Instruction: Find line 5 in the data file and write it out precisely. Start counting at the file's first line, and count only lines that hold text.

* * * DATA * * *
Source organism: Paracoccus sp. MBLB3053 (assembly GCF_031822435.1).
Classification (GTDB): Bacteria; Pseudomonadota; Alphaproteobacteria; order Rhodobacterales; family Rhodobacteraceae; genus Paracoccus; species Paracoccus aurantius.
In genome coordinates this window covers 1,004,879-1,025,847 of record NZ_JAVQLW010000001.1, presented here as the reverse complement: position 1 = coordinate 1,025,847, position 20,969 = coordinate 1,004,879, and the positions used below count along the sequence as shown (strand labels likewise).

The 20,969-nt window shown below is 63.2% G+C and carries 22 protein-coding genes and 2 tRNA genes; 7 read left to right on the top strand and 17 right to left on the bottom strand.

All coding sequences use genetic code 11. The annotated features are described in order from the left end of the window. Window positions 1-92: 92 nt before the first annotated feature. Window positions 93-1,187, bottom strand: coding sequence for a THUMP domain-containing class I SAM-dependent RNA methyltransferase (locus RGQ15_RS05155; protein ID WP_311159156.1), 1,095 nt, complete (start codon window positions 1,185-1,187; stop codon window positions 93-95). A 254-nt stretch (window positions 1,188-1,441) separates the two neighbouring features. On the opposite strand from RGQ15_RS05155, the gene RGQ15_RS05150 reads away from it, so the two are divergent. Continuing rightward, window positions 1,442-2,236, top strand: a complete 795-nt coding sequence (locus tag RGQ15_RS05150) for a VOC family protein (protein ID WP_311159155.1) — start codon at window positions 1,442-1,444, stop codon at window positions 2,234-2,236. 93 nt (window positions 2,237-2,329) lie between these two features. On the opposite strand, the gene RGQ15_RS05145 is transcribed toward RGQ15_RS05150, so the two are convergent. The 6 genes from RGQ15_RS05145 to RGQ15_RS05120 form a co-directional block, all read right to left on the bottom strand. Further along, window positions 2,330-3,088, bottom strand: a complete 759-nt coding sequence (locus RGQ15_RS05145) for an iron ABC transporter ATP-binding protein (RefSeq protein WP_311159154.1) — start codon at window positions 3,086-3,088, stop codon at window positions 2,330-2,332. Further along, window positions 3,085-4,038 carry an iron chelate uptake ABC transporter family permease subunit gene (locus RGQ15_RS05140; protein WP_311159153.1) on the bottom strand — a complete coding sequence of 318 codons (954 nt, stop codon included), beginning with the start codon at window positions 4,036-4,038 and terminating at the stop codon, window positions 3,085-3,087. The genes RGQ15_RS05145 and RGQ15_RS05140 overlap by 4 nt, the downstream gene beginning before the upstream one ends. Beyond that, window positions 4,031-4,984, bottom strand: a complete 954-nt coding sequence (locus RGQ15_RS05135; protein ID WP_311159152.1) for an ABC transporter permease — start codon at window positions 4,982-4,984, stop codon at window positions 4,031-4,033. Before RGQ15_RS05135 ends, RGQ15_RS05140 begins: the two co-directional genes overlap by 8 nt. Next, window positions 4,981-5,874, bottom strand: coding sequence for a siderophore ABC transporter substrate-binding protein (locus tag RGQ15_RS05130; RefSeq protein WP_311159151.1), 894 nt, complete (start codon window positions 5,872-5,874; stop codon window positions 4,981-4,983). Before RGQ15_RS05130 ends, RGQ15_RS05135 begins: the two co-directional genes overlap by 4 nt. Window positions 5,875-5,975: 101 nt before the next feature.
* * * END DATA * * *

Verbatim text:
All coding sequences use genetic code 11. The annotated features are described in order from the left end of the window. Window positions 1-92: 92 nt before the first annotated feature. Window positions 93-1,187, bottom strand: coding sequence for a THUMP domain-containing class I SAM-dependent RNA methyltransferase (locus RGQ15_RS05155; protein ID WP_311159156.1), 1,095 nt, complete (start codon window positions 1,185-1,187; stop codon window positions 93-95). A 254-nt stretch (window positions 1,188-1,441) separates the two neighbouring features. On the opposite strand from RGQ15_RS05155, the gene RGQ15_RS05150 reads away from it, so the two are divergent. Continuing rightward, window positions 1,442-2,236, top strand: a complete 795-nt coding sequence (locus tag RGQ15_RS05150) for a VOC family protein (protein ID WP_311159155.1) — start codon at window positions 1,442-1,444, stop codon at window positions 2,234-2,236. 93 nt (window positions 2,237-2,329) lie between these two features. On the opposite strand, the gene RGQ15_RS05145 is transcribed toward RGQ15_RS05150, so the two are convergent. The 6 genes from RGQ15_RS05145 to RGQ15_RS05120 form a co-directional block, all read right to left on the bottom strand. Further along, window positions 2,330-3,088, bottom strand: a complete 759-nt coding sequence (locus RGQ15_RS05145) for an iron ABC transporter ATP-binding protein (RefSeq protein WP_311159154.1) — start codon at window positions 3,086-3,088, stop codon at window positions 2,330-2,332. Further along, window positions 3,085-4,038 carry an iron chelate uptake ABC transporter family permease subunit gene (locus RGQ15_RS05140; protein WP_311159153.1) on the bottom strand — a complete coding sequence of 318 codons (954 nt, stop codon included), beginning with the start codon at window positions 4,036-4,038 and terminating at the stop codon, window positions 3,085-3,087. The genes RGQ15_RS05145 and RGQ15_RS05140 overlap by 4 nt, the downstream gene beginning before the upstream one ends. Beyond that, window positions 4,031-4,984, bottom strand: a complete 954-nt coding sequence (locus RGQ15_RS05135; protein ID WP_311159152.1) for an ABC transporter permease — start codon at window positions 4,982-4,984, stop codon at window positions 4,031-4,033. Before RGQ15_RS05135 ends, RGQ15_RS05140 begins: the two co-directional genes overlap by 8 nt. Next, window positions 4,981-5,874, bottom strand: coding sequence for a siderophore ABC transporter substrate-binding protein (locus tag RGQ15_RS05130; RefSeq protein WP_311159151.1), 894 nt, complete (start codon window positions 5,872-5,874; stop codon window positions 4,981-4,983). Before RGQ15_RS05130 ends, RGQ15_RS05135 begins: the two co-directional genes overlap by 4 nt. Window positions 5,875-5,975: 101 nt before the next feature.